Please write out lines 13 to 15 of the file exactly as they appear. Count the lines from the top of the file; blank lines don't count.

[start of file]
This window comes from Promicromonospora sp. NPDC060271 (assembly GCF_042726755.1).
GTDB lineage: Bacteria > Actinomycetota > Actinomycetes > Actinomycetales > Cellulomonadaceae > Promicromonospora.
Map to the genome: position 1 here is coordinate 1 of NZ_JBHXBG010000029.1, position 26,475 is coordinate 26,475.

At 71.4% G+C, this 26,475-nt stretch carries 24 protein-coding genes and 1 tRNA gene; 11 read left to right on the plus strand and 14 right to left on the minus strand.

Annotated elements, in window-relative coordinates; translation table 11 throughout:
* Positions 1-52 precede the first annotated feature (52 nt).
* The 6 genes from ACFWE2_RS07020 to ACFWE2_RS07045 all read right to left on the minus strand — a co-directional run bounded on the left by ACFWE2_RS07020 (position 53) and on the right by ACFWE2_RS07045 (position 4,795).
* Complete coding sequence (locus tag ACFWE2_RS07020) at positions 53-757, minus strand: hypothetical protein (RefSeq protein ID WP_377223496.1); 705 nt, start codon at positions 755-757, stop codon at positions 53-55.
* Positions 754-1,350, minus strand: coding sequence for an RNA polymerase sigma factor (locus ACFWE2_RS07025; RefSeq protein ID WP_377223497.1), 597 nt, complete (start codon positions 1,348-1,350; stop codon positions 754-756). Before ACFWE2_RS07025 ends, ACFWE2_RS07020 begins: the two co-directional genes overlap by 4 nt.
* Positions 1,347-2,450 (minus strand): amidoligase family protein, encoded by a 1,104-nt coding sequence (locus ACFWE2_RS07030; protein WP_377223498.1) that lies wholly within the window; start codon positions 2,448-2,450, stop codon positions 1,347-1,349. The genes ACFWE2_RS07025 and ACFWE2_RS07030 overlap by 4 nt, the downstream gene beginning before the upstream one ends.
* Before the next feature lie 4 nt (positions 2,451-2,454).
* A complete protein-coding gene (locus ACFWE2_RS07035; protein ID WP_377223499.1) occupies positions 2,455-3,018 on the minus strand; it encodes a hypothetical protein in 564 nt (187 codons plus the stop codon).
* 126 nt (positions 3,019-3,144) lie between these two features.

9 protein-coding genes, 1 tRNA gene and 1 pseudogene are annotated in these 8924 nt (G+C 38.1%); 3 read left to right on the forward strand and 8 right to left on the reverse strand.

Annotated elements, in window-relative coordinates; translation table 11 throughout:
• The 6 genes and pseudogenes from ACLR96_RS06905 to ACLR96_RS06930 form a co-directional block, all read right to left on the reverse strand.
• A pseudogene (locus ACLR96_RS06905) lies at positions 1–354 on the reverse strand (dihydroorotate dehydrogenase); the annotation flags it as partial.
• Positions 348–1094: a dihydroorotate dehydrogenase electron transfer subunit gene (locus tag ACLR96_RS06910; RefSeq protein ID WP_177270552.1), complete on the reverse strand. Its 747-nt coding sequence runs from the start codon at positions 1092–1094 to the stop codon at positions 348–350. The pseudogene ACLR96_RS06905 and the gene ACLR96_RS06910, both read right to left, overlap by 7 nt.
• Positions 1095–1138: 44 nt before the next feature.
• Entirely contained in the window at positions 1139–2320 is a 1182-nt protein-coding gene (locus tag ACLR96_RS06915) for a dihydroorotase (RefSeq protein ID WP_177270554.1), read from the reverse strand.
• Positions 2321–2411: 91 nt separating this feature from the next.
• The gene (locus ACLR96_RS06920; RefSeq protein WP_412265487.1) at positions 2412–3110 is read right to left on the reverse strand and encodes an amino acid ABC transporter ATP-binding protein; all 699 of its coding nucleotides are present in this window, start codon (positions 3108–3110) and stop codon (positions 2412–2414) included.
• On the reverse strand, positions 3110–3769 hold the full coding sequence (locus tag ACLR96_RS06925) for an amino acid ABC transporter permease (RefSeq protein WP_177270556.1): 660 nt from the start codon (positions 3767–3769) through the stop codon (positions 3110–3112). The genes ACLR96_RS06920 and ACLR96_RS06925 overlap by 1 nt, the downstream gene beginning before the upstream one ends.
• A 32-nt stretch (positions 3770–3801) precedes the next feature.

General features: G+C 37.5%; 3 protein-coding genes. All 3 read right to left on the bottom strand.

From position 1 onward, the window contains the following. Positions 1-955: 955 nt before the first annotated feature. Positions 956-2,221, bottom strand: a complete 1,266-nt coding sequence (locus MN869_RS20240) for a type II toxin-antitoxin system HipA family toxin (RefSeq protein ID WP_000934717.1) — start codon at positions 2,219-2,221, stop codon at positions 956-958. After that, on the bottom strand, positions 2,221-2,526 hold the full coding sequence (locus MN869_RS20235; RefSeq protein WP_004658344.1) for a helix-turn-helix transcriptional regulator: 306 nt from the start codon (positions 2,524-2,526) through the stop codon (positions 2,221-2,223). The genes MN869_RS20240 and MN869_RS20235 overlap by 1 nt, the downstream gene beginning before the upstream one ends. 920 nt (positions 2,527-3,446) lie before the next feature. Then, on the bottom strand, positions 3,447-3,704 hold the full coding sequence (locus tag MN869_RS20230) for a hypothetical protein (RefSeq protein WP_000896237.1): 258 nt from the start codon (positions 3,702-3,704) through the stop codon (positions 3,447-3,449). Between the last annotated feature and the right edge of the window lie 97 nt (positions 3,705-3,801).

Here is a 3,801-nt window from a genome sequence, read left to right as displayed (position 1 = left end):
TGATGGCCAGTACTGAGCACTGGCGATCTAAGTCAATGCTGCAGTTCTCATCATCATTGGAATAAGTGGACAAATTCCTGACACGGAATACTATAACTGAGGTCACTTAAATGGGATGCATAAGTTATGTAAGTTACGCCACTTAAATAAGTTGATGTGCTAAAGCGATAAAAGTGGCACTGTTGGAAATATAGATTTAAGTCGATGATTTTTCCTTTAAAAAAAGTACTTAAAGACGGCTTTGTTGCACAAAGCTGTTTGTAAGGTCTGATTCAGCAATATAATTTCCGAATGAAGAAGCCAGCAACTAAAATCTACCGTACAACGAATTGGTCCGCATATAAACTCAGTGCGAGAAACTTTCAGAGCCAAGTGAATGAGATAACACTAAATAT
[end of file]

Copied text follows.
* 126 nt (positions 3,019-3,144) lie between these two features.

9 protein-coding genes, 1 tRNA gene and 1 pseudogene are annotated in these 8924 nt (G+C 38.1%); 3 read left to right on the forward strand and 8 right to left on the reverse strand.

Annotated elements, in window-relative coordinates; translation table 11 throughout: